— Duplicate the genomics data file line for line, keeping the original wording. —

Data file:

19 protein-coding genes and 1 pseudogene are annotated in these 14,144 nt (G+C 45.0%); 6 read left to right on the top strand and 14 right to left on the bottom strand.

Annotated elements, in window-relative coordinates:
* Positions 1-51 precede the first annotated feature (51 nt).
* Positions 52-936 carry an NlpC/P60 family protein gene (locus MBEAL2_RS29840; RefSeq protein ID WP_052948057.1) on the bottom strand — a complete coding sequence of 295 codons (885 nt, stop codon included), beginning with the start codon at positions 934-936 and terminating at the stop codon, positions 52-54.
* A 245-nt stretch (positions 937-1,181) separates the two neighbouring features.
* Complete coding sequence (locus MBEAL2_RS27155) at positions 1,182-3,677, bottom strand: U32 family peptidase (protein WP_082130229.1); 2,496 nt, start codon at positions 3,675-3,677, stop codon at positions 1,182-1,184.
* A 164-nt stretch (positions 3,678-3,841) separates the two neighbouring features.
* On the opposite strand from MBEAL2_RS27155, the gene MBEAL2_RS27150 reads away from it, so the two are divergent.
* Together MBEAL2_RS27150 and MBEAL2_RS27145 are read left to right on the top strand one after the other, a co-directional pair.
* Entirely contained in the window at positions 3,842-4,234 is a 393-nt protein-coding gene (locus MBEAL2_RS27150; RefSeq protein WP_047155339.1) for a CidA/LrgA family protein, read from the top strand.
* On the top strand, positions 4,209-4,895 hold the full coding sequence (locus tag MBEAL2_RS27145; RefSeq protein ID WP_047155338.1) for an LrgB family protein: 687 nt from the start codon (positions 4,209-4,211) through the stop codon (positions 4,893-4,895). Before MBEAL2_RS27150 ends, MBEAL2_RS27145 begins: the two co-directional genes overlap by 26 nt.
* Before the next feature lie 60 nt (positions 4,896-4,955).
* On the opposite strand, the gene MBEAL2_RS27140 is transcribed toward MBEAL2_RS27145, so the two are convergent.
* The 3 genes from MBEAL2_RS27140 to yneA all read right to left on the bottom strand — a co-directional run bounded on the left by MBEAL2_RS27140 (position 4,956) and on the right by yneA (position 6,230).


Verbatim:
19 protein-coding genes and 1 pseudogene are annotated in these 14,144 nt (G+C 45.0%); 6 read left to right on the top strand and 14 right to left on the bottom strand.

Annotated elements, in window-relative coordinates:
* Positions 1-51 precede the first annotated feature (51 nt).
* Positions 52-936 carry an NlpC/P60 family protein gene (locus MBEAL2_RS29840; RefSeq protein ID WP_052948057.1) on the bottom strand — a complete coding sequence of 295 codons (885 nt, stop codon included), beginning with the start codon at positions 934-936 and terminating at the stop codon, positions 52-54.
* A 245-nt stretch (positions 937-1,181) separates the two neighbouring features.
* Complete coding sequence (locus MBEAL2_RS27155) at positions 1,182-3,677, bottom strand: U32 family peptidase (protein WP_082130229.1); 2,496 nt, start codon at positions 3,675-3,677, stop codon at positions 1,182-1,184.
* A 164-nt stretch (positions 3,678-3,841) separates the two neighbouring features.
* On the opposite strand from MBEAL2_RS27155, the gene MBEAL2_RS27150 reads away from it, so the two are divergent.
* Together MBEAL2_RS27150 and MBEAL2_RS27145 are read left to right on the top strand one after the other, a co-directional pair.
* Entirely contained in the window at positions 3,842-4,234 is a 393-nt protein-coding gene (locus MBEAL2_RS27150; RefSeq protein WP_047155339.1) for a CidA/LrgA family protein, read from the top strand.
* On the top strand, positions 4,209-4,895 hold the full coding sequence (locus tag MBEAL2_RS27145; RefSeq protein ID WP_047155338.1) for an LrgB family protein: 687 nt from the start codon (positions 4,209-4,211) through the stop codon (positions 4,893-4,895). Before MBEAL2_RS27150 ends, MBEAL2_RS27145 begins: the two co-directional genes overlap by 26 nt.
* Before the next feature lie 60 nt (positions 4,896-4,955).
* On the opposite strand, the gene MBEAL2_RS27140 is transcribed toward MBEAL2_RS27145, so the two are convergent.
* The 3 genes from MBEAL2_RS27140 to yneA all read right to left on the bottom strand — a co-directional run bounded on the left by MBEAL2_RS27140 (position 4,956) and on the right by yneA (position 6,230).